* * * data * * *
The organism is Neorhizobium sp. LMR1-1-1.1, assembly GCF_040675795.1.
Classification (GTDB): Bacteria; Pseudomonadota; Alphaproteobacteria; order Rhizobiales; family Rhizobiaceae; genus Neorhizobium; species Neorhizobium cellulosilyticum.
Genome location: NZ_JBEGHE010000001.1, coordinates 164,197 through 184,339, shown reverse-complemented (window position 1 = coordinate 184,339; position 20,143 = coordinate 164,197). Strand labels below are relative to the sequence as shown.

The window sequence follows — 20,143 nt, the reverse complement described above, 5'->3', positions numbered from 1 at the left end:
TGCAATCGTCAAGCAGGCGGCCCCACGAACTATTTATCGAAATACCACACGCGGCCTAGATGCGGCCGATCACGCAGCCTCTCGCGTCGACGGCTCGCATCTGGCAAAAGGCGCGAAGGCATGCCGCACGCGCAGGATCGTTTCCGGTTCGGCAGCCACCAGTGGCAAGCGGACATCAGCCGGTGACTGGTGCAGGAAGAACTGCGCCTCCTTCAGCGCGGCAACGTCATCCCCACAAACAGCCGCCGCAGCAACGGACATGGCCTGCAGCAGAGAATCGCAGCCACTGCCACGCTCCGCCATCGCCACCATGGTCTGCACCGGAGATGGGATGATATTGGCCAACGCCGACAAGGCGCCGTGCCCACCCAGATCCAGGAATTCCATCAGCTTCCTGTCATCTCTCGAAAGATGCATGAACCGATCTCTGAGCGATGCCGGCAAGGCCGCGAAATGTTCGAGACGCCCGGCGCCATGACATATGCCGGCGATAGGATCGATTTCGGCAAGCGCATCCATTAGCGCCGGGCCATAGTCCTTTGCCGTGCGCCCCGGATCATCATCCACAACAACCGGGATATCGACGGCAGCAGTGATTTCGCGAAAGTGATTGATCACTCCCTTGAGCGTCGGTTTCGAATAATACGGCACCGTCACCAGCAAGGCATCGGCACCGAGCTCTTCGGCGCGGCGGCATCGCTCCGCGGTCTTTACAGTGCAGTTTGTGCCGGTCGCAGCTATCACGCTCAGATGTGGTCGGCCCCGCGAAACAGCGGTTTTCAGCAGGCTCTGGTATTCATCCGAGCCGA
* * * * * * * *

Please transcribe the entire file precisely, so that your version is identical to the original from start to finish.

The organism is Neorhizobium sp. LMR1-1-1.1, assembly GCF_040675795.1.
Classification (GTDB): Bacteria; Pseudomonadota; Alphaproteobacteria; order Rhizobiales; family Rhizobiaceae; genus Neorhizobium; species Neorhizobium cellulosilyticum.
Genome location: NZ_JBEGHE010000001.1, coordinates 164,197 through 184,339, shown reverse-complemented (window position 1 = coordinate 184,339; position 20,143 = coordinate 164,197). Strand labels below are relative to the sequence as shown.

The window sequence follows — 20,143 nt, the reverse complement described above, 5'->3', positions numbered from 1 at the left end:
TGCAATCGTCAAGCAGGCGGCCCCACGAACTATTTATCGAAATACCACACGCGGCCTAGATGCGGCCGATCACGCAGCCTCTCGCGTCGACGGCTCGCATCTGGCAAAAGGCGCGAAGGCATGCCGCACGCGCAGGATCGTTTCCGGTTCGGCAGCCACCAGTGGCAAGCGGACATCAGCCGGTGACTGGTGCAGGAAGAACTGCGCCTCCTTCAGCGCGGCAACGTCATCCCCACAAACAGCCGCCGCAGCAACGGACATGGCCTGCAGCAGAGAATCGCAGCCACTGCCACGCTCCGCCATCGCCACCATGGTCTGCACCGGAGATGGGATGATATTGGCCAACGCCGACAAGGCGCCGTGCCCACCCAGATCCAGGAATTCCATCAGCTTCCTGTCATCTCTCGAAAGATGCATGAACCGATCTCTGAGCGATGCCGGCAAGGCCGCGAAATGTTCGAGACGCCCGGCGCCATGACATATGCCGGCGATAGGATCGATTTCGGCAAGCGCATCCATTAGCGCCGGGCCATAGTCCTTTGCCGTGCGCCCCGGATCATCATCCACAACAACCGGGATATCGACGGCAGCAGTGATTTCGCGAAAGTGATTGATCACTCCCTTGAGCGTCGGTTTCGAATAATACGGCACCGTCACCAGCAAGGCATCGGCACCGAGCTCTTCGGCGCGGCGGCATCGCTCCGCGGTCTTTACAGTGCAGTTTGTGCCGGTCGCAGCTATCACGCTCAGATGTGGTCGGCCCCGCGAAACAGCGGTTTTCAGCAGGCTCTGGTATTCATCCGAGCCGA